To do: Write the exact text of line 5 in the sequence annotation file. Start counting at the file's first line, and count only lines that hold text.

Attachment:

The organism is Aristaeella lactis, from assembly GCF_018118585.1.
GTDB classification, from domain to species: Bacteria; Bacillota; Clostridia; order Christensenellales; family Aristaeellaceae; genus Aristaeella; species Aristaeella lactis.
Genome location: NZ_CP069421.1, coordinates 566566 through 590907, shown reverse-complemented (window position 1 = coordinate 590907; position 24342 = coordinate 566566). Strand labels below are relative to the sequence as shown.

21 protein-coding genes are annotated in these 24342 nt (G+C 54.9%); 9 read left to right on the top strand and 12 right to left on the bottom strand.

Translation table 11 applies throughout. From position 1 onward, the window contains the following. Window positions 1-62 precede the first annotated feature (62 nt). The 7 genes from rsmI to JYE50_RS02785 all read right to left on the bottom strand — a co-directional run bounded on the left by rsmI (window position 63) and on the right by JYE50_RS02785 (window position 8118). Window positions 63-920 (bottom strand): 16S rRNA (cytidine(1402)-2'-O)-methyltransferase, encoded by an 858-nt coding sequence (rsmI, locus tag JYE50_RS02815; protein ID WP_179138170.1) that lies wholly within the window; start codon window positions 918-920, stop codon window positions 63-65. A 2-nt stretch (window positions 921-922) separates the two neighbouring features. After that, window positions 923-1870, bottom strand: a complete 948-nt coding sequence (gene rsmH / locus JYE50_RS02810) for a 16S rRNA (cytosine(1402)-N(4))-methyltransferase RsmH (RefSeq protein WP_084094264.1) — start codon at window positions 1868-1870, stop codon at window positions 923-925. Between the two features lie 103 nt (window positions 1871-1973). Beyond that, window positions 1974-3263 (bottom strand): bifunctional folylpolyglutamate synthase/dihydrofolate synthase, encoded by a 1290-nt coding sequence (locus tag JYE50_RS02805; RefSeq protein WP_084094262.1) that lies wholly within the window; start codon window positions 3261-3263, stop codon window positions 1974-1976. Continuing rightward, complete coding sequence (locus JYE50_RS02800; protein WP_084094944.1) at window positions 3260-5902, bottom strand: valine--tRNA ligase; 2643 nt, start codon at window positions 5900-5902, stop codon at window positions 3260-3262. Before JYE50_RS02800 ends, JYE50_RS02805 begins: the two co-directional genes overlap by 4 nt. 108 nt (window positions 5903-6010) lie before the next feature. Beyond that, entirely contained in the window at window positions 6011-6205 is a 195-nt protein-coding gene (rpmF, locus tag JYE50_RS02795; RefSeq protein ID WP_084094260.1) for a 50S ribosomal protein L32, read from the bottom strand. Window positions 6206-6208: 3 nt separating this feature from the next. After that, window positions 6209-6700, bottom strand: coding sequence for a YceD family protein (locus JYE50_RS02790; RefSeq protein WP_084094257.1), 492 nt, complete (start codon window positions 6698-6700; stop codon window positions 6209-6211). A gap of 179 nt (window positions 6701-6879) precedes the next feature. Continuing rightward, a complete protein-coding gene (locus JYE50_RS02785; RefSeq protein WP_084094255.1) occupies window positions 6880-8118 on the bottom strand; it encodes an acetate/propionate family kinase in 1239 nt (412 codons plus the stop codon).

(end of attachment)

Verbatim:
Translation table 11 applies throughout. From position 1 onward, the window contains the following. Window positions 1-62 precede the first annotated feature (62 nt). The 7 genes from rsmI to JYE50_RS02785 all read right to left on the bottom strand — a co-directional run bounded on the left by rsmI (window position 63) and on the right by JYE50_RS02785 (window position 8118). Window positions 63-920 (bottom strand): 16S rRNA (cytidine(1402)-2'-O)-methyltransferase, encoded by an 858-nt coding sequence (rsmI, locus tag JYE50_RS02815; protein ID WP_179138170.1) that lies wholly within the window; start codon window positions 918-920, stop codon window positions 63-65. A 2-nt stretch (window positions 921-922) separates the two neighbouring features. After that, window positions 923-1870, bottom strand: a complete 948-nt coding sequence (gene rsmH / locus JYE50_RS02810) for a 16S rRNA (cytosine(1402)-N(4))-methyltransferase RsmH (RefSeq protein WP_084094264.1) — start codon at window positions 1868-1870, stop codon at window positions 923-925. Between the two features lie 103 nt (window positions 1871-1973). Beyond that, window positions 1974-3263 (bottom strand): bifunctional folylpolyglutamate synthase/dihydrofolate synthase, encoded by a 1290-nt coding sequence (locus tag JYE50_RS02805; RefSeq protein WP_084094262.1) that lies wholly within the window; start codon window positions 3261-3263, stop codon window positions 1974-1976. Continuing rightward, complete coding sequence (locus JYE50_RS02800; protein WP_084094944.1) at window positions 3260-5902, bottom strand: valine--tRNA ligase; 2643 nt, start codon at window positions 5900-5902, stop codon at window positions 3260-3262. Before JYE50_RS02800 ends, JYE50_RS02805 begins: the two co-directional genes overlap by 4 nt. 108 nt (window positions 5903-6010) lie before the next feature. Beyond that, entirely contained in the window at window positions 6011-6205 is a 195-nt protein-coding gene (rpmF, locus tag JYE50_RS02795; RefSeq protein ID WP_084094260.1) for a 50S ribosomal protein L32, read from the bottom strand. Window positions 6206-6208: 3 nt separating this feature from the next. After that, window positions 6209-6700, bottom strand: coding sequence for a YceD family protein (locus JYE50_RS02790; RefSeq protein WP_084094257.1), 492 nt, complete (start codon window positions 6698-6700; stop codon window positions 6209-6211). A gap of 179 nt (window positions 6701-6879) precedes the next feature. Continuing rightward, a complete protein-coding gene (locus JYE50_RS02785; RefSeq protein WP_084094255.1) occupies window positions 6880-8118 on the bottom strand; it encodes an acetate/propionate family kinase in 1239 nt (412 codons plus the stop codon).